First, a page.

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Cochrane Database Syst Rev. 2005 Oct 19;(4):CD003788.

Acupuncture and electroacupuncture for the treatment of rheumatoid arthritis.

Author information

  • 1University of Ottawa, School of Rehabilitation Sciences, 451 Smyth Road, Ottawa, Ontario, Canada K1H 8M5. casimiro@uottawa.ca

Abstract

BACKGROUND:

Acupuncture has been used by rehabilitation specialists as an adjunct therapy for the symptomatic treatment of rheumatoid arthritis (RA). Acupuncture is a traditional Chinese medicine where thin needles are inserted in specific documented points believed to represent concentration of body energies. In some cases a small electrical impulse is added to the needles. Once the needles are inserted in some of the appropriate points, endorphins, morphine-like substances, have been shown to be released in the patient's system, thus inducing local or generalised analgesia (pain relief). This review is an update of the original review published in July 2002.

OBJECTIVES:

To evaluate the effects of acupuncture or electroacupuncture on the objective and subjective measures of disease activity in patients with RA.

SEARCH STRATEGY:

A comprehensive search of MEDLINE, EMBASE, PEDro, Current Contents , Sports Discus and CINAHL, initially done in September 2001, was updated in May 2005. The Cochrane Field of Rehabilitation and Related Therapies and the Cochrane Musculoskeletal Review Group were also contacted for a search of their specialized registries. Handsearching was conducted on all retrieved papers and content experts were contacted to identify additional studies.

SELECTION CRITERIA:

Comparative controlled studies, such as randomized controlled trials and controlled clinical trials in patients with RA were eligible. Trials published in languages other than French and English were not analyzed. Abstracts were excluded unless further data could be obtained from the authors.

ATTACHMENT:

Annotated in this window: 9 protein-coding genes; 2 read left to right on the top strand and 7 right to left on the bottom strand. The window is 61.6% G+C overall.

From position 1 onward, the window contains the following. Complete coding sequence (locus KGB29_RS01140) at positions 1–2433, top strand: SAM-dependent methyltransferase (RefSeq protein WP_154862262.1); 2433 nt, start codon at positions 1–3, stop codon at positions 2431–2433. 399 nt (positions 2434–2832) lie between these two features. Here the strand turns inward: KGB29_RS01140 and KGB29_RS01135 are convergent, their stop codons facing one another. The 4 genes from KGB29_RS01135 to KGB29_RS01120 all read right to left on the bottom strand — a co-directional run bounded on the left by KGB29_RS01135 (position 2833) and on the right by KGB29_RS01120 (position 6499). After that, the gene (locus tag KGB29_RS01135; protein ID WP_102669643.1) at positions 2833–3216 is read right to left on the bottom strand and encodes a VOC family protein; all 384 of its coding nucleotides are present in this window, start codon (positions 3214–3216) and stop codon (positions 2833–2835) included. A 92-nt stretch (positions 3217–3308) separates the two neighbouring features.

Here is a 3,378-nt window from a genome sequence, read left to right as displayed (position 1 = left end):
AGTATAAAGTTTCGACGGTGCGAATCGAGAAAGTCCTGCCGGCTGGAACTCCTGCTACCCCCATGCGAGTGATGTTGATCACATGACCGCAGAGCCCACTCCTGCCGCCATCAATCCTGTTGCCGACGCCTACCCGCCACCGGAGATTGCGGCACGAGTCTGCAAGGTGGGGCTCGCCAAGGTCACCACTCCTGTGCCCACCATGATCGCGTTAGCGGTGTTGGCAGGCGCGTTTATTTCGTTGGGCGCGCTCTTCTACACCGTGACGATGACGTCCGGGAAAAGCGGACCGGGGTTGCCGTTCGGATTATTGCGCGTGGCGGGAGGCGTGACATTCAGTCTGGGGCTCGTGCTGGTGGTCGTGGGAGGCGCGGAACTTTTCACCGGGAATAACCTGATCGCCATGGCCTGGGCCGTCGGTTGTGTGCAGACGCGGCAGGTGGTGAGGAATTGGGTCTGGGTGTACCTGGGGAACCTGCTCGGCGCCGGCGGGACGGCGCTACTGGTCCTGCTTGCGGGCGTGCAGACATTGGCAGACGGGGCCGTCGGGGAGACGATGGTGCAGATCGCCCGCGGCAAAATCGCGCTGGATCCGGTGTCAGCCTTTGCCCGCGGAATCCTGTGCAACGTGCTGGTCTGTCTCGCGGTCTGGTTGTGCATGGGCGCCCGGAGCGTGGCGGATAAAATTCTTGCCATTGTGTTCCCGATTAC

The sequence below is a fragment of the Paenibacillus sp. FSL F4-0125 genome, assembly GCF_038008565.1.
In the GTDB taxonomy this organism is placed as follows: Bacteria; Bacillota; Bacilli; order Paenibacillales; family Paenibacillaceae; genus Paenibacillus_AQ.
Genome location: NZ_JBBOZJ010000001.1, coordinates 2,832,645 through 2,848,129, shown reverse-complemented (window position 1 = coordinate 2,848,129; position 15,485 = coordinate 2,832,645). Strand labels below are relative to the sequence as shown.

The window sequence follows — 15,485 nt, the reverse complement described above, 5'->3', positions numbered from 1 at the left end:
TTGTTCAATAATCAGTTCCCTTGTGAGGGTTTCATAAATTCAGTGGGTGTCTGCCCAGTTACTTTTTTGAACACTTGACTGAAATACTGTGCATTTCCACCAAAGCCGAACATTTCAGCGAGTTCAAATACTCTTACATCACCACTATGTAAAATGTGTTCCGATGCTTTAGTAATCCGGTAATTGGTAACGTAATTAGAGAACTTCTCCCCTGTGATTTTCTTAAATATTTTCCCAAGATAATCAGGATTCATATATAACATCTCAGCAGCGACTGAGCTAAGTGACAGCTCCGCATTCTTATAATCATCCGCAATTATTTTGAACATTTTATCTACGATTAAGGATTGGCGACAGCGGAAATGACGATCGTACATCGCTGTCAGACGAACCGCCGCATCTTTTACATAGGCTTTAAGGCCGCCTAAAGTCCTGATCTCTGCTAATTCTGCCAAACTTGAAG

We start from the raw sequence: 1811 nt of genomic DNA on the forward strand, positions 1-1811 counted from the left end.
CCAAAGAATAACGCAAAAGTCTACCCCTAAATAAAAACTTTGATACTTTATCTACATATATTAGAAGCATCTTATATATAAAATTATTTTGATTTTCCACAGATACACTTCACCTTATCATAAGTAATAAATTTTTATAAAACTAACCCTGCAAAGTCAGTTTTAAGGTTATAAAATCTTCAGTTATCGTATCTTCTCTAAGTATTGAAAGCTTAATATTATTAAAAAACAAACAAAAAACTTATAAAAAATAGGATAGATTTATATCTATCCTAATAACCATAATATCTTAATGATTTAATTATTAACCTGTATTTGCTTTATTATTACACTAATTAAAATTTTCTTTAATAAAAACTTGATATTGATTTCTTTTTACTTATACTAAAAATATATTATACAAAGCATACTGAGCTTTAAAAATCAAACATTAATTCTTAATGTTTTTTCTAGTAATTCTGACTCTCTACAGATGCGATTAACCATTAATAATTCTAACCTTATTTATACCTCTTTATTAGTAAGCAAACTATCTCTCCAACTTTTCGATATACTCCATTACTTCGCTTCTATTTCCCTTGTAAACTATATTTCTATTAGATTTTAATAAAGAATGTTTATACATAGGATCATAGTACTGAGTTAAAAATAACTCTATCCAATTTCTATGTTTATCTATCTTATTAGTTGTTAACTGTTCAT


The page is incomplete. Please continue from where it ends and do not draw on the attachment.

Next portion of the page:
DATA COLLECTION AND ANALYSIS:

Two independent reviewers identified potential articles from the literature search and extracted data using pre-defined extraction forms. Consensus was reached on all the extracted data. Quality was assessed by two reviewers using a five point validated tool that measured the quality of randomization, double-blinding and description of withdrawals.

MAIN RESULTS:

After the updated searches were conducted, five further potential articles were identified; however, these did not meet the inclusion criteria. Two studies involving a total of 84 people were included. One study used acupuncture while the other used electroacupuncture. In the acupuncture study, no statistically significant difference was found between groups for erythrocyte sedimentation rate (ESR), C-reactive protein (CRP), visual analogue scale for patient's global assessment (VAS G), number of swollen joints and tender joints, general health questionnaire (GHQ), modified disease activity scale (DAS) or for the decrease in analgesic intake. Although not statistically significant, pain in the treatment group improved by 4 points on a 0-100mm visual analogue scale versus no improvement in the placebo group. In the second study, using electroacupuncture, a significant decrease in knee pain was reported in the experimental group, 24 hours post treatment, when compared to the placebo group (WMD: -2.0 with 95% CI -3.6,-4.0). A significant decrease was found also at four months post-treatment (WMD -0.2, 95% CI: -0.36, -0.04)

AUTHORS' CONCLUSIONS:

Although the results of the study on electroacupuncture show that electroacupuncture may be beneficial to reduce symptomatic knee pain in patients with RA 24 hours and 4 months post treatment, the reviewers concluded that the poor quality of the trial, including the small sample size preclude its recommendation. The reviewers further conclude that acupuncture has no effect on ESR, CRP, pain, patient's global assessment, number of swollen joints, number of tender joints, general health, disease activity and reduction of analgesics. These conclusions are limited by methodological considerations such as the type of acupuncture (acupuncture vs electroacupuncture), the site of intervention, the low number of clinical trials and the small sample size of the included studies.

PMID:
16235342
[PubMed - indexed for MEDLINE]
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